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‘No, not really.’
The first time you hear this exchange on an intensive care unit, surrounded by people who are intubated, on triple inotropes and/or profoundly septic, it’s a bit puzzling. Not sick? I mean, they don’t exactly seem to be in radiant health….
But of course, that’s not quite what we mean. ‘Sick’ means ‘unstable’. It means ‘liable to get worse and die in the next few hours’ or ‘currently requiring rapid escalation of treatment’. Just being on organ support doesn’t cut it.
‘Poorly’ is even worse. Before I went to medical school, ‘poorly’ sounded almost cosy, suited to the kind of ailment that might be dealt with by means of a hot water bottle and a nice glass of warm milk. Now I know that if someone is ‘pretty poorly’ when I start a night shift, there’s a good chance I’ll be signing their crem form in the morning.
Lots of words have a subtly different meaning in medicine. First of all there’s the obvious jargon – ‘neoplasm’ for ‘cancer’, or ‘supratentorial’ for ‘psychological’. Then there are the words which are used in ordinary language but have a different meaning in medicine, words such as ‘acute’ or ‘stomach’.
More interesting, though, are those little turns of phrase which don’t occur in any medical textbook, and sound quite ordinary, but have specific resonances when used among doctors. Take ‘good-going’ or ‘sporting’. Both sound benign, even playful, but in medicine they both mean ‘severe’ or ‘dangerous’. ‘Good-going pulmonary hypertension’ means prompt intervention is needed; a ‘sporting CRP’ is probably over 300.
‘Brave’ is another one. Far from ‘courageous’, treatment decisions described as ‘brave’ may well actually border on the unacceptably negligent. When the consultant at morning handover tells the night registrar, ‘That was…brave’, it certainly doesn’t feel like a compliment.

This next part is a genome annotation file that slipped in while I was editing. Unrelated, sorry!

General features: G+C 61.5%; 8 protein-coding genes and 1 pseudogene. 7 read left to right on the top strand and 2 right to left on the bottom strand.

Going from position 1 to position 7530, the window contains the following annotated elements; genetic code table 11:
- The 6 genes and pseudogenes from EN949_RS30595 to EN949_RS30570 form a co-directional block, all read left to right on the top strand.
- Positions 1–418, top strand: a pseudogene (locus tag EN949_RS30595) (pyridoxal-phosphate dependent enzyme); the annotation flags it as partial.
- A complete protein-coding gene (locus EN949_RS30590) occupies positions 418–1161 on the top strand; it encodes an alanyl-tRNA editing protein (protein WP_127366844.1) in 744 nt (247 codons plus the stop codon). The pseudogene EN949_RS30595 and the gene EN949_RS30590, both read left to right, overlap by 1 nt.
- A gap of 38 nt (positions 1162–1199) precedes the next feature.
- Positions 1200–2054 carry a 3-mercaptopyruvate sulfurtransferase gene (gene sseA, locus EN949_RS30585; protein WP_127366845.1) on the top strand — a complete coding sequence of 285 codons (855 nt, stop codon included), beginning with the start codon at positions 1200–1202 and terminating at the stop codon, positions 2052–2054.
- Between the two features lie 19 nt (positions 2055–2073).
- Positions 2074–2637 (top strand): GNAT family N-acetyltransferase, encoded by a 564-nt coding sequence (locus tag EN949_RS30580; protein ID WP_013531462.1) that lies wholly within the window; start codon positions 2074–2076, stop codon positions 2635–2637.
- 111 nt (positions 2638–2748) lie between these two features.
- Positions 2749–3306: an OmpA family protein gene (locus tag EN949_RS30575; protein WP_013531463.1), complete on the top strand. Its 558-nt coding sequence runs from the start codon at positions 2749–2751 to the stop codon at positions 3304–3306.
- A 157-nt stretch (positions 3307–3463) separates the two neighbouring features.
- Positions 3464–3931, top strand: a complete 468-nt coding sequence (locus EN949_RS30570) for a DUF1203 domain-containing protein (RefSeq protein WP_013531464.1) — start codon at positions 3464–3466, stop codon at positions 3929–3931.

There are also a number of strange little expressions used to describe patients’ progress. ‘He dropped his blood pressure’ always sounds faintly accusatory to me, as though the patient had done something mildly reprehensible like dropping his trousers. And doesn’t ‘went off’ sound like something that happens to food left too long in the fridge?
Most of us understand that we need to translate medical jargon into comprehensible, everyday language when speaking to patients or relatives. (Not all of us: I remember an elderly man, told he needed an ERCP, asking the surgical registrar ‘What’s one of them, then?’. ‘It’s an endoscopic retrograde cholangiopancreatogram,’ answered the reg, and went blithely on with the consent form.) It gets more complicated, though, if we haven’t noticed we’re using jargon in the first place. The fact that words are short, Anglo-Saxon and easy to spell doesn’t always imply their meaning is obvious.
By the Secret Doctor. Read the blog and follow @TheSecretDr on Twitter and on Facebook
That was a very interesting and relevant article. Thank you!
Beautifully written !
I never realised some of these words has other meanings within medicine, might listen out for them if I have to return to hospital any time soon. As I'm not working in a hospital or GP practice, I've forgotten most of my actual medical words that I learned at college a few years ago. The only one I remember is atrial fibrillation because I have a friend who has that.
I have stumbled over this before: Politely apologising to the parents of a child who needed clerking by explaining that I was seeing "a sick patient". Their pyrexial 3 year old with tonsillitis seemed pretty sick to them.
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